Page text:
Screenwriting : Nothing Unique by Michael L. Burris

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Michael L. Burris

Nothing Unique

So I'm back. New computer, new digital world (for me) and hopeful new attitude. I've been working on some pitches and wondering about the question; What makes it unique or different? An approach that is what I think reality based and practical caused me to come up with the answer of nothing. Nothing because it has come to my attention in today's world in order for something to seem to sell it is much like many great works already out there. So my dumb logic is pitch with references and similarities to what is already great and successful,. The work is not unique or different but know and stress the tones like many greats that have come and went or are current. It is my belief all successes have tones from various greats of the past or current successes no matter what the work, be it television, movies, music, transmedia, etc. Anyway peace out and luck to all with your endeavors. Hope everybody gets the chance to option some stuff out there.

Bill Costantini

I can understand where you're coming from. After all, drama has a structure that is rooted in Ancient Greece, and most following works have a similarity which reflects that structure: here's a protagonist who is trying to get something, and here are the conflicts that the protagonist faces in getting that something, which then leads to a climax. But on the flipside is this...while most new stories have that DNA in them, every new story also tells a tale in a new way. That's what makes the new story unique and fresh. It's a new journey on a similar path, but with new characters; new settings; new themes, struggles, twists, conflicts and endings; and a new voice in the new writer. So I think that's where the real difference is for today's writer who is telling that type of tale. Even though a new story might have some old DNA in it, it's still a unique newborn baby. Good luck with your unique newborn babies - no stale or worn-out diapers, please. They deserve better! And congrats and a shout out to Aeschylus, who won first prize in the Athens Drama Competition in 472 B.C. for The Persians. Way to go, bro! (Better late than never, right?) Edited to Add: if you're looking for new ideas based on old themes, all you have to do is read newspapers/news web sites or watch the news. There are so many new stories everyday in this wild, exciting and crazy world of ours, it can make a writers "Idea Notebook" get filled up pretty quickly.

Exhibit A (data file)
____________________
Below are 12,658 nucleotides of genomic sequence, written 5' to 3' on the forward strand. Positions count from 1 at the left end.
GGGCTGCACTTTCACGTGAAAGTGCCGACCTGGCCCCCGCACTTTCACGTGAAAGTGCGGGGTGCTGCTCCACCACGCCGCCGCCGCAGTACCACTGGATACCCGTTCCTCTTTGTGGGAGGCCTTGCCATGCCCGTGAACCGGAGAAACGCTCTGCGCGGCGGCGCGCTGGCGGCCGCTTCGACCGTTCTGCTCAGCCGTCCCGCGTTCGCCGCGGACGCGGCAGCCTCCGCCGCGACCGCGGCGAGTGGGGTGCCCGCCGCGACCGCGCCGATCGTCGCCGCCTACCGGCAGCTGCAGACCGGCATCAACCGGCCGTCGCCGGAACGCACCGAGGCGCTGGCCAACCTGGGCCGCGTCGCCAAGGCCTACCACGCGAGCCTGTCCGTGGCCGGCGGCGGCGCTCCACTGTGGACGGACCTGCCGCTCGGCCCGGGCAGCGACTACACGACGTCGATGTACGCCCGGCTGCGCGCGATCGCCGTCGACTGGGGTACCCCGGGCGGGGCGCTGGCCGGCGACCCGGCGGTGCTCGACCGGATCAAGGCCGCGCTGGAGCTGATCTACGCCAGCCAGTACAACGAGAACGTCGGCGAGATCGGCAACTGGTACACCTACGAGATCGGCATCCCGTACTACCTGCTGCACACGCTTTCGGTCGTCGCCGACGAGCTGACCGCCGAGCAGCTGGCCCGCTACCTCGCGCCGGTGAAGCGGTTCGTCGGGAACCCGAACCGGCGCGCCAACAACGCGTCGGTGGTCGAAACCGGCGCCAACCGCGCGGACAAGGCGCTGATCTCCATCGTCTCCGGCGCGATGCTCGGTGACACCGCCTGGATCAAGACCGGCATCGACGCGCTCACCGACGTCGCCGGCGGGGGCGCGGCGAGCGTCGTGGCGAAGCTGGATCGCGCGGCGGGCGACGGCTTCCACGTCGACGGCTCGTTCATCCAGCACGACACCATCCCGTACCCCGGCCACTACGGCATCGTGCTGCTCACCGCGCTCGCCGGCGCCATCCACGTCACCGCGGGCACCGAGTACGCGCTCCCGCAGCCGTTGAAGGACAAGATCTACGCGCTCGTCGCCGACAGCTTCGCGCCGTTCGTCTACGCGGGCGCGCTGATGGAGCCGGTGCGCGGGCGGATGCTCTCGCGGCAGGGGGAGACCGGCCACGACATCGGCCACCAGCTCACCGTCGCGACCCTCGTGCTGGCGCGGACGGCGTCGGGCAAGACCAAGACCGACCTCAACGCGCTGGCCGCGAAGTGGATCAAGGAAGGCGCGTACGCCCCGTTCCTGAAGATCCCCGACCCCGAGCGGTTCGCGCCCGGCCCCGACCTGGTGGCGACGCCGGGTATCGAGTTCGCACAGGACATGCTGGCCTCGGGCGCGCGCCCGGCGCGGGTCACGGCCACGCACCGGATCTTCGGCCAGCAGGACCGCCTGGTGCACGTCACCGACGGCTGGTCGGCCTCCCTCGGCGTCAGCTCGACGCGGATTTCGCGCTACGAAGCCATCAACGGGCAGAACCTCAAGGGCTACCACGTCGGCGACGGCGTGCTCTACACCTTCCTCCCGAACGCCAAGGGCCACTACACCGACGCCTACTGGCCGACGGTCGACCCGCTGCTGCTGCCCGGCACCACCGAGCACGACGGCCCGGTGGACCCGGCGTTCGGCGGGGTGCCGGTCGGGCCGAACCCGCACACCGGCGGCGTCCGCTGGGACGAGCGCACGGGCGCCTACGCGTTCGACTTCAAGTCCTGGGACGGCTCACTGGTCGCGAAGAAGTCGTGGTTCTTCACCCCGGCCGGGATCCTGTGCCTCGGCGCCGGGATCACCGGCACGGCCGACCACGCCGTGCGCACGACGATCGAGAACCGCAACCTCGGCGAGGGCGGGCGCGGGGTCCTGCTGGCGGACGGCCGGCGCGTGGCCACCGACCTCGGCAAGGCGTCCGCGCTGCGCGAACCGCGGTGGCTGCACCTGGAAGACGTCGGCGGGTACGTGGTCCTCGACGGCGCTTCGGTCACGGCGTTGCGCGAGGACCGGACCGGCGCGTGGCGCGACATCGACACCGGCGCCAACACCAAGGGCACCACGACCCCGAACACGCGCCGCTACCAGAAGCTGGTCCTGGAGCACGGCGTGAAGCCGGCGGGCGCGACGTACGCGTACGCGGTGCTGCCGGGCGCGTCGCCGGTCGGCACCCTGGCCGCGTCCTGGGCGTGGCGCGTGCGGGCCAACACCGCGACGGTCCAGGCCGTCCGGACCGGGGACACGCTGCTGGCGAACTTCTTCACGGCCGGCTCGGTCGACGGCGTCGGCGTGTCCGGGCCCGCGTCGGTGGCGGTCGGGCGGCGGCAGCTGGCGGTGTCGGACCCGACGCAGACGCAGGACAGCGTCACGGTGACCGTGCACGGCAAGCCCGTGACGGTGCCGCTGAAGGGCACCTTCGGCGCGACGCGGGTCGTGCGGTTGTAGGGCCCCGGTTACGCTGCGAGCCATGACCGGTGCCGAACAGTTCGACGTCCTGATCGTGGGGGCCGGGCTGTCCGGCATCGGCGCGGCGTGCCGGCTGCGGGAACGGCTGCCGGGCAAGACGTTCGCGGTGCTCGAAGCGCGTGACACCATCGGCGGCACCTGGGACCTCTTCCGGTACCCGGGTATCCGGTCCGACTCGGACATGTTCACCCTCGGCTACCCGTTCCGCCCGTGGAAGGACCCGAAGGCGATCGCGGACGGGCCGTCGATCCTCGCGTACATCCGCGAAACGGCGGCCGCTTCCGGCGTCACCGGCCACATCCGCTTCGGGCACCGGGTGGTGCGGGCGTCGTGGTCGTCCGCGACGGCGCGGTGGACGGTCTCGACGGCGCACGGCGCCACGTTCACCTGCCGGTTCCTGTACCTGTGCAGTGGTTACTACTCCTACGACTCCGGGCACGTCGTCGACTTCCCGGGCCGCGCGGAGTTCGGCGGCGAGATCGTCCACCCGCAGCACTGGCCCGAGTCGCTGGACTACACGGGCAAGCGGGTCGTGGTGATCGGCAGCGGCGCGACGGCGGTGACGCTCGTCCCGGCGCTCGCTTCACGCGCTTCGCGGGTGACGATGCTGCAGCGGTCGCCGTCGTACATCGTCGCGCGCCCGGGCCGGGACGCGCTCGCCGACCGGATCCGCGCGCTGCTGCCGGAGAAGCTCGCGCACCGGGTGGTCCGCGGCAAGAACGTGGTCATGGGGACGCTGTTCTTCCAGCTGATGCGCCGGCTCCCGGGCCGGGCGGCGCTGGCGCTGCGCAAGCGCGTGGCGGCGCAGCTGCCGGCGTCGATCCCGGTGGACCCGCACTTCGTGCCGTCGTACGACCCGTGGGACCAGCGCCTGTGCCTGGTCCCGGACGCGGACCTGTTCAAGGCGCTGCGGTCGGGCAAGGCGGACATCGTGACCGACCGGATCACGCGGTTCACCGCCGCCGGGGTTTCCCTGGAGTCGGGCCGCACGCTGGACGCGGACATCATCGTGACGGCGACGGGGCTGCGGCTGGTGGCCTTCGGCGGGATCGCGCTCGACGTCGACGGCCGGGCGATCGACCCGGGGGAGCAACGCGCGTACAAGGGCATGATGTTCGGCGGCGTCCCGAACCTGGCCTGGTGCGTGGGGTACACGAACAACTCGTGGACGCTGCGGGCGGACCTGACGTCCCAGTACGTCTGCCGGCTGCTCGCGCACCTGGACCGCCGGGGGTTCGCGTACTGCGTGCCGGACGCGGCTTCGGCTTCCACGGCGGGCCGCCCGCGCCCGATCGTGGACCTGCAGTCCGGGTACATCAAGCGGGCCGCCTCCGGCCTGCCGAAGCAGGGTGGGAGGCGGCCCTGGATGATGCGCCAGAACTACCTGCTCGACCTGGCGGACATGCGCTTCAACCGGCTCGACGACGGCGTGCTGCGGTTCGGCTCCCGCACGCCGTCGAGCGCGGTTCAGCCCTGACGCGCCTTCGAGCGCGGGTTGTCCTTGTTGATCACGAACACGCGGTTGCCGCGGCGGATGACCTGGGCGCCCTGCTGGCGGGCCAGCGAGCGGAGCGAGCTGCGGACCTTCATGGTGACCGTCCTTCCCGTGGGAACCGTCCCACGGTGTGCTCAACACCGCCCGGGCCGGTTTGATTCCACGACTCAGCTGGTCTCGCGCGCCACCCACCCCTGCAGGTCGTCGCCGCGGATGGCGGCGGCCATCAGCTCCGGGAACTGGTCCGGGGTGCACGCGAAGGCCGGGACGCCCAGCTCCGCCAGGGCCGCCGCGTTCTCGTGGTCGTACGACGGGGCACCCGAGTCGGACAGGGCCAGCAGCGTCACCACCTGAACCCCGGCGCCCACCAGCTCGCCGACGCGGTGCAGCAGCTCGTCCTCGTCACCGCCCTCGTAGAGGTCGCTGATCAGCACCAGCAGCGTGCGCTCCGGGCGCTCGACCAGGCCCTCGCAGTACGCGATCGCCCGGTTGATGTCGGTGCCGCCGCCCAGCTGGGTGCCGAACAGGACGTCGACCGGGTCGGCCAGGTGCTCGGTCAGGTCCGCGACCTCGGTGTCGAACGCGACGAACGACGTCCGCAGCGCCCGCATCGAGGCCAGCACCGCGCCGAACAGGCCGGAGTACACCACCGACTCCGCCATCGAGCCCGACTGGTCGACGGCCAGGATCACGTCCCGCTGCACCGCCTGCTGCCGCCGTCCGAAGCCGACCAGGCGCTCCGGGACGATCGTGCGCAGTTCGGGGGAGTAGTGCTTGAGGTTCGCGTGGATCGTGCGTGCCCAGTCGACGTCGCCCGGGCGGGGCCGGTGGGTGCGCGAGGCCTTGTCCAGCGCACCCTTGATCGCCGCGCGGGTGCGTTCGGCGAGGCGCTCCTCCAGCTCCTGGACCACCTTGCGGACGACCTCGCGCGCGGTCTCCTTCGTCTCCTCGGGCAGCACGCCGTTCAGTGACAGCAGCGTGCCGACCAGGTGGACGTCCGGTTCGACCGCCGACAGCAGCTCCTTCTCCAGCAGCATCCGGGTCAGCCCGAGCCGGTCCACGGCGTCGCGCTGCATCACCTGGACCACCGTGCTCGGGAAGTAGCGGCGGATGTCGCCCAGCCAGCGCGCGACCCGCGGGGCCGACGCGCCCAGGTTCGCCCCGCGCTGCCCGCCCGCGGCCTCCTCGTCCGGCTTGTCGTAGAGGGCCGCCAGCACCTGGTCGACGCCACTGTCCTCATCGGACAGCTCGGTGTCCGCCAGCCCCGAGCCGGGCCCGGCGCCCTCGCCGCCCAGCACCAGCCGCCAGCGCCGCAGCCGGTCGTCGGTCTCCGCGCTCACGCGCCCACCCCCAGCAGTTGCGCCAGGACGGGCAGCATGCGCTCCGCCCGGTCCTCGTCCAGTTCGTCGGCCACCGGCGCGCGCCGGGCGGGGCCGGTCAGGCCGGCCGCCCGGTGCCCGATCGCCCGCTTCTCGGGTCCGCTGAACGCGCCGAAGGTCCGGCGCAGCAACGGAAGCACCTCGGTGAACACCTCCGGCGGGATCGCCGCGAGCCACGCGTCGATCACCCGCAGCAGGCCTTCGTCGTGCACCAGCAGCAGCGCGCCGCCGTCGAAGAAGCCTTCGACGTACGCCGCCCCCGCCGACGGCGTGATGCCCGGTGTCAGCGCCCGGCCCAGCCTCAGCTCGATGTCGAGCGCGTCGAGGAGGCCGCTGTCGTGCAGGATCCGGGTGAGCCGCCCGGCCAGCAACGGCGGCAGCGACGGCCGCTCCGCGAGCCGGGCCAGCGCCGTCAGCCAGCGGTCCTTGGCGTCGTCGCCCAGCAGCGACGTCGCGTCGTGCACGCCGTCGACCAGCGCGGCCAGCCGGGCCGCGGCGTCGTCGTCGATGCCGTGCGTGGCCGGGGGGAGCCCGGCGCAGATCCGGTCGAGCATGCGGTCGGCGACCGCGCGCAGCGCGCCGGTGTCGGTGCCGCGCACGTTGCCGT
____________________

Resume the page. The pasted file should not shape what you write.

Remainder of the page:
Fiona Faith Ross

You ask "What makes it unique or different?" MLB. I was pondering a similar question recently, and I think I've found one possible approach. John Truby's "story design". In his book "The Anatomy of Story". Hopefully, it will show you the path to finding the unique or different in yours. I find the concept extremely useful.

Fiona Faith Ross